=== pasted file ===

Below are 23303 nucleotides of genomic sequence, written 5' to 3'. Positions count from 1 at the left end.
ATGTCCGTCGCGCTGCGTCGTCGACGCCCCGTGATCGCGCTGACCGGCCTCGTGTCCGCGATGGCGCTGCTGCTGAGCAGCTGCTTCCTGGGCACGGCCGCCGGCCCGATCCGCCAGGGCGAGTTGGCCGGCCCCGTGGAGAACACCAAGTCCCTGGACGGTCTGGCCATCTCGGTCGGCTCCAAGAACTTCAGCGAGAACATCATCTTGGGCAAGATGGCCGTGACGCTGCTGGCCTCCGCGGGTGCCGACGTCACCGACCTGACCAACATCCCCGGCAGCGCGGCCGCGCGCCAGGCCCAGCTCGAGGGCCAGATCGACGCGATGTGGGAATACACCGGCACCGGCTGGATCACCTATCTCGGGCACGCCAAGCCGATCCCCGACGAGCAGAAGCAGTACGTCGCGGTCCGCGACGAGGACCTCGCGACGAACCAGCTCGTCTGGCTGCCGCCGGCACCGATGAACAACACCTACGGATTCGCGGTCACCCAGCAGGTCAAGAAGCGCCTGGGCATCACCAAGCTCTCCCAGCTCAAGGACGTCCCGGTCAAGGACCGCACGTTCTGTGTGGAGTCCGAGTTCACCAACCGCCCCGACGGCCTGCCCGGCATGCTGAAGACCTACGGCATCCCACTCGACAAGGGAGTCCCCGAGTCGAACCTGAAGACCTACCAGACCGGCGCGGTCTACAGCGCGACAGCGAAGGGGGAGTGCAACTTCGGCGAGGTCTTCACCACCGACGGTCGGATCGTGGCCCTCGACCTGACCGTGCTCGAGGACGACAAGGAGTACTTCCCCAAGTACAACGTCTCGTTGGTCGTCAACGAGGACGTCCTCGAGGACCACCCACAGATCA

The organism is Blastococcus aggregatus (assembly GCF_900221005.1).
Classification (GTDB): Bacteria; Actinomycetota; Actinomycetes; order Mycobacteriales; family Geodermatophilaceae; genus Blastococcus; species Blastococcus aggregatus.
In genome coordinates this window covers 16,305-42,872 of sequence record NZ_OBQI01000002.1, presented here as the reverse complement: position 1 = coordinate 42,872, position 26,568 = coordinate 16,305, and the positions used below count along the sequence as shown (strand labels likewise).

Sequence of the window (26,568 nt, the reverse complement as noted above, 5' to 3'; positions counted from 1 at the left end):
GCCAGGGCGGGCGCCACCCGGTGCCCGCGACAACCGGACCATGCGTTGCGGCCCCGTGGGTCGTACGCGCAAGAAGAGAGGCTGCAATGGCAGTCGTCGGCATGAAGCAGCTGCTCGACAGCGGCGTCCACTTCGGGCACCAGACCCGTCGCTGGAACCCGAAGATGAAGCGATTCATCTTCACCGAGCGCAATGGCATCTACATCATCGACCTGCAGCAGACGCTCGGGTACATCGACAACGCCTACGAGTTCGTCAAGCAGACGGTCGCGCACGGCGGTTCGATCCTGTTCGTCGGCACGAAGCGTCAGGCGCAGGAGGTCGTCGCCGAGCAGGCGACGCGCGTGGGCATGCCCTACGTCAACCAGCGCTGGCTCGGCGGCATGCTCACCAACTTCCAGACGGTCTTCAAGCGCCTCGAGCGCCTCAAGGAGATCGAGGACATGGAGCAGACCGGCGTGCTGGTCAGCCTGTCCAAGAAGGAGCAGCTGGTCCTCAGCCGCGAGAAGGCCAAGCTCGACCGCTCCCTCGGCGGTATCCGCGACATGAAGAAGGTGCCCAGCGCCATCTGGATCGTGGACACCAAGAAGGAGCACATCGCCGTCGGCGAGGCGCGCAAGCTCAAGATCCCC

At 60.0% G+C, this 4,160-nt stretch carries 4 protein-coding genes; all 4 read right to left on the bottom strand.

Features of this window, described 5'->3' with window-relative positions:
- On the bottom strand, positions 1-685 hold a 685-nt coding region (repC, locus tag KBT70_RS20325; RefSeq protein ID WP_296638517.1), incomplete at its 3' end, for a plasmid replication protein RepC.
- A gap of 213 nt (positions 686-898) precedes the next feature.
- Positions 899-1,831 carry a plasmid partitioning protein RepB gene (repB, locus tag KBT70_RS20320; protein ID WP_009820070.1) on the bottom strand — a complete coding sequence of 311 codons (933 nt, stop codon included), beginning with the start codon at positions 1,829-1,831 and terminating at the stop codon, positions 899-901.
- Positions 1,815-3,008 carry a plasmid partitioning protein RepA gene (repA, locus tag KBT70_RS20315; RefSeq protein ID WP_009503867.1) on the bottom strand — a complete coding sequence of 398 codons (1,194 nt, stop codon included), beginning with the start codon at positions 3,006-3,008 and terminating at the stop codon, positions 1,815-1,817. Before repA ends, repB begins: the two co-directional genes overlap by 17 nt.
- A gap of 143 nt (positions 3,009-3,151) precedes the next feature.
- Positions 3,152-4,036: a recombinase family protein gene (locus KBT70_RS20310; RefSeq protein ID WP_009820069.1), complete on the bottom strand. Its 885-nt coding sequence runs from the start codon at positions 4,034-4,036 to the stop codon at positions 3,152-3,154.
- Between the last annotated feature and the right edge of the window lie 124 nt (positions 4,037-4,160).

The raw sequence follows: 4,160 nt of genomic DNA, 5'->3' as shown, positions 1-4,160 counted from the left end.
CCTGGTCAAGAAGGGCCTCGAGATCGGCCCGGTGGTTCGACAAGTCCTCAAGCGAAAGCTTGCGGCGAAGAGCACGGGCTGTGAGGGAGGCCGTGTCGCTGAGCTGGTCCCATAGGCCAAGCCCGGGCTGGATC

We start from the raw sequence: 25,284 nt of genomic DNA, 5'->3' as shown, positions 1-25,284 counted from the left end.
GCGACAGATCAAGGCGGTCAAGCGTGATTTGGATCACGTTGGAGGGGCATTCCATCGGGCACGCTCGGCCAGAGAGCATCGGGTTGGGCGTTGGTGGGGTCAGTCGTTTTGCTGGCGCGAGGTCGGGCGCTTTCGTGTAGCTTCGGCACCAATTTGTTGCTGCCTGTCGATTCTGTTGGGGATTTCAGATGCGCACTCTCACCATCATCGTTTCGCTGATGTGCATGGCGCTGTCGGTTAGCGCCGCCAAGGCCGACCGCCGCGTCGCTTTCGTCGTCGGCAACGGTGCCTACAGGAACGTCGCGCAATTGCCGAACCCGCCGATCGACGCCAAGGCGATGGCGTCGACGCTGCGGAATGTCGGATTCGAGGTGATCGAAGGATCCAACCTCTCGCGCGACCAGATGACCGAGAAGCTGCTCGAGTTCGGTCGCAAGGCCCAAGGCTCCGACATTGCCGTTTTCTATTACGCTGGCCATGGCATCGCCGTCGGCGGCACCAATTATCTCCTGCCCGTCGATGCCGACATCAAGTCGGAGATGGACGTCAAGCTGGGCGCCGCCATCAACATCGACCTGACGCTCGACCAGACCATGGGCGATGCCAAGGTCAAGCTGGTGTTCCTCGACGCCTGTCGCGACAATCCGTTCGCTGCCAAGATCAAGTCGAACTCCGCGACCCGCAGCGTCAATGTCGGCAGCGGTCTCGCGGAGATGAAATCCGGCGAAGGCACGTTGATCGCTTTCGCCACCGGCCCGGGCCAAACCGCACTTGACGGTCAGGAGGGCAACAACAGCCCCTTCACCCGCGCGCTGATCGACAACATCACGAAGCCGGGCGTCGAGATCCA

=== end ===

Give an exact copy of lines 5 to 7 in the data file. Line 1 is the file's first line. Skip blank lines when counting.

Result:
In genome coordinates this window covers 16,305-42,872 of sequence record NZ_OBQI01000002.1, presented here as the reverse complement: position 1 = coordinate 42,872, position 26,568 = coordinate 16,305, and the positions used below count along the sequence as shown (strand labels likewise).

Sequence of the window (26,568 nt, the reverse complement as noted above, 5' to 3'; positions counted from 1 at the left end):
GCCAGGGCGGGCGCCACCCGGTGCCCGCGACAACCGGACCATGCGTTGCGGCCCCGTGGGTCGTACGCGCAAGAAGAGAGGCTGCAATGGCAGTCGTCGGCATGAAGCAGCTGCTCGACAGCGGCGTCCACTTCGGGCACCAGACCCGTCGCTGGAACCCGAAGATGAAGCGATTCATCTTCACCGAGCGCAATGGCATCTACATCATCGACCTGCAGCAGACGCTCGGGTACATCGACAACGCCTACGAGTTCGTCAAGCAGACGGTCGCGCACGGCGGTTCGATCCTGTTCGTCGGCACGAAGCGTCAGGCGCAGGAGGTCGTCGCCGAGCAGGCGACGCGCGTGGGCATGCCCTACGTCAACCAGCGCTGGCTCGGCGGCATGCTCACCAACTTCCAGACGGTCTTCAAGCGCCTCGAGCGCCTCAAGGAGATCGAGGACATGGAGCAGACCGGCGTGCTGGTCAGCCTGTCCAAGAAGGAGCAGCTGGTCCTCAGCCGCGAGAAGGCCAAGCTCGACCGCTCCCTCGGCGGTATCCGCGACATGAAGAAGGTGCCCAGCGCCATCTGGATCGTGGACACCAAGAAGGAGCACATCGCCGTCGGCGAGGCGCGCAAGCTCAAGATCCCC